Thanks to my keen interest in technology and entrepreneurialism, I have observed Yahoo!, a company once valued at $125 billion, gradually fade into obscurity. As its products failed to keep pace, a combination of bad investments, missed opportunities and poor management decisions all contributed to its decline. With quarterly revenue having collapsed to just over $1 billion dollars in the first quarter of 2016 (Yahoo!, 2016), a fall of 40% compared to the same period in 2008 (Yahoo!, 2008), the company accepted a $4.83 billion sale to Verizon (Kwan Yuk, 2016).
One year later however, the sale was cut by $350 million (Moritz, 2016) following Yahoo!’s disclosure that they had been a victim of two unprecedented cyber attacks (Statista, 2017) in 2013 and 2014. The first attack alone saw all three billion user accounts compromised, revealing private details to hackers on a scale never seen before. Yahoo!’s reputation was further damaged when they admitted to having been aware of the 2014 attack three years before they announced it.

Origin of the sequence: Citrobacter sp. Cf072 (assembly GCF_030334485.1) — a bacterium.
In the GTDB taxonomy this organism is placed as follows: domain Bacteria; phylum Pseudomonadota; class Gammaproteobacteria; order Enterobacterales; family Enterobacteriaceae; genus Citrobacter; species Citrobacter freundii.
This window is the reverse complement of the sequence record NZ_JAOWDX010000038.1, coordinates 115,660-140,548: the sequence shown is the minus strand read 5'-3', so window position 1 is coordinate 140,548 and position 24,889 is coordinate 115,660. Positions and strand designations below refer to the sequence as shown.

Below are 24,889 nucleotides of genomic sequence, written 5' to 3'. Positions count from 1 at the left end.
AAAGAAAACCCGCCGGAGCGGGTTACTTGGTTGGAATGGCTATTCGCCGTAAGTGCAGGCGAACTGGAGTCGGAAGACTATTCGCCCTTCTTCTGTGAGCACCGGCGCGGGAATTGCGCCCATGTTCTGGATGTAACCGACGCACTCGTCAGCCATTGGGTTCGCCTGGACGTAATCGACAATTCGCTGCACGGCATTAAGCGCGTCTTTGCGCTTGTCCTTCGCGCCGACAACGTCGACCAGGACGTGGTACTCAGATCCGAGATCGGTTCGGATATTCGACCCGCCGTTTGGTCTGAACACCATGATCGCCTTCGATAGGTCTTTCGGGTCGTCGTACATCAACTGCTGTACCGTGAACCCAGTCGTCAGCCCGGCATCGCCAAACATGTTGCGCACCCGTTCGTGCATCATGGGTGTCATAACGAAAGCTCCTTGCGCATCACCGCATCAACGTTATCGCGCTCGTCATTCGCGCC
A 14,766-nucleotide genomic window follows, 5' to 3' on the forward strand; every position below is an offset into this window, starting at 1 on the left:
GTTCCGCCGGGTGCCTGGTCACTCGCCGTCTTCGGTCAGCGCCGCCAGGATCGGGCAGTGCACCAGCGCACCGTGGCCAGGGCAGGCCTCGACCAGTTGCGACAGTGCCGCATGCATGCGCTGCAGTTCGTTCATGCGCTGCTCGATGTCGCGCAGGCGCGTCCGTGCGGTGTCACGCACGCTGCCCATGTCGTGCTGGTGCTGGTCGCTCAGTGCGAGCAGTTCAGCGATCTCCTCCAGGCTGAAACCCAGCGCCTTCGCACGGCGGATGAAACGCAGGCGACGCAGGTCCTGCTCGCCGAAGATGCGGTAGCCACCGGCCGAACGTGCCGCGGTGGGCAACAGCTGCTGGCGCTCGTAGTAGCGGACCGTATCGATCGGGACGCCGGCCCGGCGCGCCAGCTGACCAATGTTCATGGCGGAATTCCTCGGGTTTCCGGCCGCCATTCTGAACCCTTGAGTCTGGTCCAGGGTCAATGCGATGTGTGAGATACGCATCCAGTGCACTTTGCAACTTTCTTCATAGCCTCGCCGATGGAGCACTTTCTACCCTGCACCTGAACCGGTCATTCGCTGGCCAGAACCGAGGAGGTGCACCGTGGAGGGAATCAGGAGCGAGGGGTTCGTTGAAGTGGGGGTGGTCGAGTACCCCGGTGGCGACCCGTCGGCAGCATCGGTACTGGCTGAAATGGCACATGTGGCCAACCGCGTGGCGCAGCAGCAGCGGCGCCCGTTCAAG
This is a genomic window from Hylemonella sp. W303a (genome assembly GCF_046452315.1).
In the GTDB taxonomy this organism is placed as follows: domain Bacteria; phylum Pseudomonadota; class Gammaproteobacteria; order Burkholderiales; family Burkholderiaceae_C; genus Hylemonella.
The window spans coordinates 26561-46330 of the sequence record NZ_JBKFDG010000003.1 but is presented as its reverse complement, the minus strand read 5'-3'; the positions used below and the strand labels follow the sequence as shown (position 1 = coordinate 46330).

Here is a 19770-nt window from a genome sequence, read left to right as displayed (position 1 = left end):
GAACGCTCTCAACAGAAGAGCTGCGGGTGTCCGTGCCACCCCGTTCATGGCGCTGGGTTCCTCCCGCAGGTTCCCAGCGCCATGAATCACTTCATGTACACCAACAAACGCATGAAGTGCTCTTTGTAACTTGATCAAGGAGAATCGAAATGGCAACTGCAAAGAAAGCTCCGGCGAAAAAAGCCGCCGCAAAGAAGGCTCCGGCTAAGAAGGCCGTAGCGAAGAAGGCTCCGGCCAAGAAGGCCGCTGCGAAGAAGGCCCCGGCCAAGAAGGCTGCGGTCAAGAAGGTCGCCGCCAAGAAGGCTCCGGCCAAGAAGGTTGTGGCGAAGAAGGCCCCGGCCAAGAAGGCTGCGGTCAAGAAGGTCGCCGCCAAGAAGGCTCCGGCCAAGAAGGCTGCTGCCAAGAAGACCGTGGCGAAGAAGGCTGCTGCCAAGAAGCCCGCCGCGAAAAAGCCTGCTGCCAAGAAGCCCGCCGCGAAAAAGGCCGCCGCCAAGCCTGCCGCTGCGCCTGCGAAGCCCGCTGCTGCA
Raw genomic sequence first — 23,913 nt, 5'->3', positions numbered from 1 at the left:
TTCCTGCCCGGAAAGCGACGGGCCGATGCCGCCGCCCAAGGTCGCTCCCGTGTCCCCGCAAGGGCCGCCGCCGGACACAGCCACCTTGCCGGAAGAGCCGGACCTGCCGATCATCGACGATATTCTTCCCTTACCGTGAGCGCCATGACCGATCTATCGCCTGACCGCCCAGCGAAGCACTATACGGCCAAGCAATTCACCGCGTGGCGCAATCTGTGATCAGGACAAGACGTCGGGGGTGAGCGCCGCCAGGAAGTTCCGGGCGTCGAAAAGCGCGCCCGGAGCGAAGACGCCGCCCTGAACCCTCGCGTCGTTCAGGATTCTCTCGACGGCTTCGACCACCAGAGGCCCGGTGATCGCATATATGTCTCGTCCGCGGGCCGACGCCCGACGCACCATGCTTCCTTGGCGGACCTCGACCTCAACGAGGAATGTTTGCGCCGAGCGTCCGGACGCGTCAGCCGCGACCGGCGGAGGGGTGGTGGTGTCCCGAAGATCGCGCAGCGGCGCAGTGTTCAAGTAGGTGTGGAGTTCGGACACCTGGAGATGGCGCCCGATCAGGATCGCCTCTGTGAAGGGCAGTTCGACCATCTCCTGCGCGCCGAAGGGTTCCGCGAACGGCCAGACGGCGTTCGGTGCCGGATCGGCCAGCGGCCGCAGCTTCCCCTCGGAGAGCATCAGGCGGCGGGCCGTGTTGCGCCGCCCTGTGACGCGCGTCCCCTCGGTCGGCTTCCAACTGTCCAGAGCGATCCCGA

Having followed the story closely, I was convinced that the company’s remaining users, who had not been turned away by its failing profitability, would seek alternative services after such devastating hacks and that the Yahoo! brand was too damaged to continue beyond the Verizon takeover.
Since the takeover however, the Yahoo! brand continues to live on, with one billion monthly active users as of 2016 (Kim, 2016), signalling that the household name still has significant value, a fact that has given me a lot to consider. Furthermore, Verizon has launched a parent company, Oath, a self-proclaimed ‘values-led company’ (Oath, 2017), its branding reflects Verizon’s desire of rebuilding trust through placing it at the centre of their marketing message. With negative headlines abound, I remain to be convinced whether Verizon will be able to not just rescue Yahoo!’s ageing products, but its reputation too.